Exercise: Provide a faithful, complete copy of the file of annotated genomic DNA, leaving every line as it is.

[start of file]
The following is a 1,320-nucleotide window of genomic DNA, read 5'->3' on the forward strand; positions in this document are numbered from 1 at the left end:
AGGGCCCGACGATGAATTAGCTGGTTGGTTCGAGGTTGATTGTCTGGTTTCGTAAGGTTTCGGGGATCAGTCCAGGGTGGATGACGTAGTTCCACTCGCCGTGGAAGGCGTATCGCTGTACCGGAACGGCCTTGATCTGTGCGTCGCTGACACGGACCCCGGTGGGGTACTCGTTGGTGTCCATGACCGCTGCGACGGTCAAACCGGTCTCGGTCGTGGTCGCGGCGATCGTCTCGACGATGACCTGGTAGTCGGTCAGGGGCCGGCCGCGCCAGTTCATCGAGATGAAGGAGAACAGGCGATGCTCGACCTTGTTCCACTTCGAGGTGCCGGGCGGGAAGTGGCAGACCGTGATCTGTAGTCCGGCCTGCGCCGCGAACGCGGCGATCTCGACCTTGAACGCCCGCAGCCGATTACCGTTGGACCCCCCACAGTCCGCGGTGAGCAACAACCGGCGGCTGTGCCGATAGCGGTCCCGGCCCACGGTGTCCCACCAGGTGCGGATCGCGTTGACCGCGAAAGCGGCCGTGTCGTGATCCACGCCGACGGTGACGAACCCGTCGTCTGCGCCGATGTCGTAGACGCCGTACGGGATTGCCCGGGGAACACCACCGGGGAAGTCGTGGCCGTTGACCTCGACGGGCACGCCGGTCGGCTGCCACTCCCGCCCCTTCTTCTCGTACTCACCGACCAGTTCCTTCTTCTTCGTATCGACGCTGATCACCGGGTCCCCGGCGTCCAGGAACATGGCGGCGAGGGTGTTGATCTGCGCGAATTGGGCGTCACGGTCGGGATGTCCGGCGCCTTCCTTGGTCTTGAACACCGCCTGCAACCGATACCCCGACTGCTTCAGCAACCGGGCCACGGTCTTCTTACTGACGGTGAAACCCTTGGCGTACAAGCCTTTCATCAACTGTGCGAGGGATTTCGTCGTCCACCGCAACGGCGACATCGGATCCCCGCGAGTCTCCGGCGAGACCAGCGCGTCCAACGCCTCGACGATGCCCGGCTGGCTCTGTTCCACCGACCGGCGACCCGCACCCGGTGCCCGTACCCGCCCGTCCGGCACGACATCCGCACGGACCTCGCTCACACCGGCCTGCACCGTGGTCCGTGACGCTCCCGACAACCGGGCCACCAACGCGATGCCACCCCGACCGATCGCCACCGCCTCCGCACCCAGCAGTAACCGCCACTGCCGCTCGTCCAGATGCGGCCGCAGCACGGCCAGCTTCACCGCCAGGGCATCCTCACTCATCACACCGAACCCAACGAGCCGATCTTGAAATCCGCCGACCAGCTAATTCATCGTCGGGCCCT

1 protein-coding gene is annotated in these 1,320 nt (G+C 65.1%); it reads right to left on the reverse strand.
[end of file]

The following is a 1,320-nucleotide window of genomic DNA, read 5'->3' on the forward strand; positions in this document are numbered from 1 at the left end:
AGGGCCCGACGATGAATTAGCTGGTTGGTTCGAGGTTGATTGTCTGGTTTCGTAAGGTTTCGGGGATCAGTCCAGGGTGGATGACGTAGTTCCACTCGCCGTGGAAGGCGTATCGCTGTACCGGAACGGCCTTGATCTGTGCGTCGCTGACACGGACCCCGGTGGGGTACTCGTTGGTGTCCATGACCGCTGCGACGGTCAAACCGGTCTCGGTCGTGGTCGCGGCGATCGTCTCGACGATGACCTGGTAGTCGGTCAGGGGCCGGCCGCGCCAGTTCATCGAGATGAAGGAGAACAGGCGATGCTCGACCTTGTTCCACTTCGAGGTGCCGGGCGGGAAGTGGCAGACCGTGATCTGTAGTCCGGCCTGCGCCGCGAACGCGGCGATCTCGACCTTGAACGCCCGCAGCCGATTACCGTTGGACCCCCCACAGTCCGCGGTGAGCAACAACCGGCGGCTGTGCCGATAGCGGTCCCGGCCCACGGTGTCCCACCAGGTGCGGATCGCGTTGACCGCGAAAGCGGCCGTGTCGTGATCCACGCCGACGGTGACGAACCCGTCGTCTGCGCCGATGTCGTAGACGCCGTACGGGATTGCCCGGGGAACACCACCGGGGAAGTCGTGGCCGTTGACCTCGACGGGCACGCCGGTCGGCTGCCACTCCCGCCCCTTCTTCTCGTACTCACCGACCAGTTCCTTCTTCTTCGTATCGACGCTGATCACCGGGTCCCCGGCGTCCAGGAACATGGCGGCGAGGGTGTTGATCTGCGCGAATTGGGCGTCACGGTCGGGATGTCCGGCGCCTTCCTTGGTCTTGAACACCGCCTGCAACCGATACCCCGACTGCTTCAGCAACCGGGCCACGGTCTTCTTACTGACGGTGAAACCCTTGGCGTACAAGCCTTTCATCAACTGTGCGAGGGATTTCGTCGTCCACCGCAACGGCGACATCGGATCCCCGCGAGTCTCCGGCGAGACCAGCGCGTCCAACGCCTCGACGATGCCCGGCTGGCTCTGTTCCACCGACCGGCGACCCGCACCCGGTGCCCGTACCCGCCCGTCCGGCACGACATCCGCACGGACCTCGCTCACACCGGCCTGCACCGTGGTCCGTGACGCTCCCGACAACCGGGCCACCAACGCGATGCCACCCCGACCGATCGCCACCGCCTCCGCACCCAGCAGTAACCGCCACTGCCGCTCGTCCAGATGCGGCCGCAGCACGGCCAGCTTCACCGCCAGGGCATCCTCACTCATCACACCGAACCCAACGAGCCGATCTTGAAATCCGCCGACCAGCTAATTCATCGTCGGGCCCT

1 protein-coding gene is annotated in these 1,320 nt (G+C 65.1%); it reads right to left on the reverse strand.